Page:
When considering the design of an innovative and flexible training program that incorporates individual and collaborative learning, is multi-disciplinary, respects the diverse profiles of the participants, and maintains the essential principles of distance learning, a transformative point of view must be taken. In the case of the GAIA Program, we assume that knowledge is not transmitted unidirectionally, but rather, it is built, created, and recreated; we realize that experiences cannot be taught and categorized, rather they must be lived and shared in a globalized and ever more complex and uncertain world where technology advances exponentially creating new settings, challenges, demands, and trends.

As Hargreaves and Fullan (2014) point out, developing professional skills does not just involve increasing social capital but also professional or decision-making capital, or in other words, the ability to make discretional judgements and make decisions in uncertain situations. To this end, it is necessary to consider the professional internship component of this program through which these skills will be developed. Of course, they are complex abilities that seem distant, but we may begin to grasp them via training in professional internships at a business’s premises, one of the core components of the GAIA Program.

Responding to modern day trends with a transformative mentality was the driving factor in creating this program in 2008. Originally, it was designed to replicate undergraduate internships in the then emerging postgraduate internship programs. It evolved from “a higher education course in Professional Development,” based on traditional distance-learning, to the “GAIA Program-Master’s in Professional Development” centered around a curriculum design based on learning principles such as connectivity, the collaborative construction of knowledge, and networked learning.

  • A conception of collaborative learning, based on building knowledge and on situated learning according to specific interests and responding to the diverse profiles of participants.
  • A framework with a high level of flexibility.
  • A support structure that utilizes a wide range of tools and communication channels.
  • A horizontally-integrated design involving a high level of interaction to foster the creation of knowledge.
  • A learning methodology that utilizes group activities and participant-driven content development and production of knowledge.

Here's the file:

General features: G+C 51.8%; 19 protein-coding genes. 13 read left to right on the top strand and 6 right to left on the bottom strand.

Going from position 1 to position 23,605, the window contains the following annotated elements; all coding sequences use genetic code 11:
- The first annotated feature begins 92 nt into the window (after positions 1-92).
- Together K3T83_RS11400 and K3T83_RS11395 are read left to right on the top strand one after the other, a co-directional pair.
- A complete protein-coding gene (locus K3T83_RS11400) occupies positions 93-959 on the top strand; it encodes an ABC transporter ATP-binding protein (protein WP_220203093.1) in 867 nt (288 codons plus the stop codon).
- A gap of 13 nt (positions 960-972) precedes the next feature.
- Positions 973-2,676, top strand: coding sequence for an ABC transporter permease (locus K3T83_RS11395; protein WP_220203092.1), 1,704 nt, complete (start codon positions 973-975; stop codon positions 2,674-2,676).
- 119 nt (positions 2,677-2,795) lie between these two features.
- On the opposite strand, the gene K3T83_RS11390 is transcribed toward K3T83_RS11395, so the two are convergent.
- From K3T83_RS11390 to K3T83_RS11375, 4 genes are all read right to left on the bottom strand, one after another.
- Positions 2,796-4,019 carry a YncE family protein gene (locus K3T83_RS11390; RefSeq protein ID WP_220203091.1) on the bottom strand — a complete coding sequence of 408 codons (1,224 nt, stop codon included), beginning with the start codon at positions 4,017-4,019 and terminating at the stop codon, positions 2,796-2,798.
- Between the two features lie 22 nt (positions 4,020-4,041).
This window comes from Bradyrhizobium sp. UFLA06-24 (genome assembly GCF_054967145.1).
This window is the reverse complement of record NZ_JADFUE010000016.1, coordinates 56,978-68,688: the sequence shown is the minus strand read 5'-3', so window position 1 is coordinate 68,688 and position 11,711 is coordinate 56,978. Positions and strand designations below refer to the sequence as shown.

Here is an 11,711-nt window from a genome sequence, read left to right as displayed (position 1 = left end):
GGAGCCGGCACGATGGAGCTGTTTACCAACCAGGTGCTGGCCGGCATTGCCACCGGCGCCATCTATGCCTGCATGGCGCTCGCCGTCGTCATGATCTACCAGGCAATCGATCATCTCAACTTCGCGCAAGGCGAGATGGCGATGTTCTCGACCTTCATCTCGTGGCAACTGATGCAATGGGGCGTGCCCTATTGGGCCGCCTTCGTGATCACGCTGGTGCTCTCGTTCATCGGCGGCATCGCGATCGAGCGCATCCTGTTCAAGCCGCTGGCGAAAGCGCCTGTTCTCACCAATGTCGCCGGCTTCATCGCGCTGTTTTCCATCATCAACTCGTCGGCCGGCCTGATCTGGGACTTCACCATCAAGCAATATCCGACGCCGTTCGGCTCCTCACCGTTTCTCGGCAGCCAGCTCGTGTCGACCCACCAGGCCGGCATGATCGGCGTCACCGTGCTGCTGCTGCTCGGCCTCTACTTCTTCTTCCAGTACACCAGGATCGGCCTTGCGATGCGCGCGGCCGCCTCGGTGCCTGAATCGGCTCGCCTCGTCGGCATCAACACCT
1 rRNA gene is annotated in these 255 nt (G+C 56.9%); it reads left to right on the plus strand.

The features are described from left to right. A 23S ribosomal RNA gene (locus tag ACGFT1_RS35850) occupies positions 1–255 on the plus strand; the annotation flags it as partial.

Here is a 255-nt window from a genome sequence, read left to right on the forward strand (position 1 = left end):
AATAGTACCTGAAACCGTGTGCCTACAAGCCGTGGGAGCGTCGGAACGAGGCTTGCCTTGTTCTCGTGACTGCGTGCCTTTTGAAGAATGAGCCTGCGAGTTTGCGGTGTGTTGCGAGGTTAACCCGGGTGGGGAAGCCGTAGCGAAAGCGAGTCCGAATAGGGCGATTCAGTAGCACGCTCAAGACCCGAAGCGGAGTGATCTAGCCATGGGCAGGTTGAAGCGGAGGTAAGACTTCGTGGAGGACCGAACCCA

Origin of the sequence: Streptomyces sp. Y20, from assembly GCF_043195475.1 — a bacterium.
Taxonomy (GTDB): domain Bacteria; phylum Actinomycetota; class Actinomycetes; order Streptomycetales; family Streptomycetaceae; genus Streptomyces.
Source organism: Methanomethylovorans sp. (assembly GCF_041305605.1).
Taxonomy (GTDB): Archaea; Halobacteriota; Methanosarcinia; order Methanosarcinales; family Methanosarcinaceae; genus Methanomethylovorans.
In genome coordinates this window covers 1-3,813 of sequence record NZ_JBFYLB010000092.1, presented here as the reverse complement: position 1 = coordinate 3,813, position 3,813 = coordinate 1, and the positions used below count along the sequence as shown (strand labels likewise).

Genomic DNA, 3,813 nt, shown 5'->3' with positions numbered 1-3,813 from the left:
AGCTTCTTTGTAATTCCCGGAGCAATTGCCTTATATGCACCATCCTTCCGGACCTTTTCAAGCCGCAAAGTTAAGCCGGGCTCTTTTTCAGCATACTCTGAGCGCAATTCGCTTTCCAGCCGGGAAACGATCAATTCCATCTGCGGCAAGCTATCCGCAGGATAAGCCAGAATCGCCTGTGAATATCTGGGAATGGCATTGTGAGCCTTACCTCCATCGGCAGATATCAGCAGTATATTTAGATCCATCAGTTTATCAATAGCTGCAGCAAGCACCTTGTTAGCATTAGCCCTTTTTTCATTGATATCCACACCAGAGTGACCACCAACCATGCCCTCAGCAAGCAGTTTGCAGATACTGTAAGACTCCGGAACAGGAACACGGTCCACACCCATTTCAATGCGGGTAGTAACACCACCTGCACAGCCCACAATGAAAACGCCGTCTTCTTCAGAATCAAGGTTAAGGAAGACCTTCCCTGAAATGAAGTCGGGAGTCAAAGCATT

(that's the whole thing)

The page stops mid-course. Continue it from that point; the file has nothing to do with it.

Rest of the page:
• High levels of participation and giving the greatest possible levels of control to the participants in order to generate higher levels of interest and motivation.
  • Assessment underpinned principally by peer-to-peer co-evaluation and constructive feedback focused on more personalized learning experiences.

The formal education component of the program is handled through the Master in Professional Development (which is carried out in English, but Spanish can be used during tutoring sessions and for some content) which qualifies as a degree program from a public Spanish university.

We always like to say that the best way to understand the philosophy of the GAIA Program is to think of it as a business internship program with a master’s degree, and not a master’s degree with an internship, which is the case for the majority of programs where knowledge takes precedence over experience; academia over business. In this way, the GAIA Program sees knowledge as something to be disseminated in a knowledge community based on shared experiences.


As can be seen in the previous figure, businesses, universities, the Fundación Universidad-Empresa (FUE) and recent graduates share the GAIA ecosystem. The GAIA community is structured around two parts: formal education and practical training; it is important to note that there is a social aspect to formal education that allows for experiences beyond traditional activities and knowledge acquisition to be shared and discussed.

With this in mind, we created the community to be a virtual learning environment, carried out through a platform designed and adapted specifically for this program. We call it we-learning: a term with which we want to suggest that the education offered goes beyond the traditional e-learning environment; and about you will be able to read in a future post.


Daniel Sotelsek

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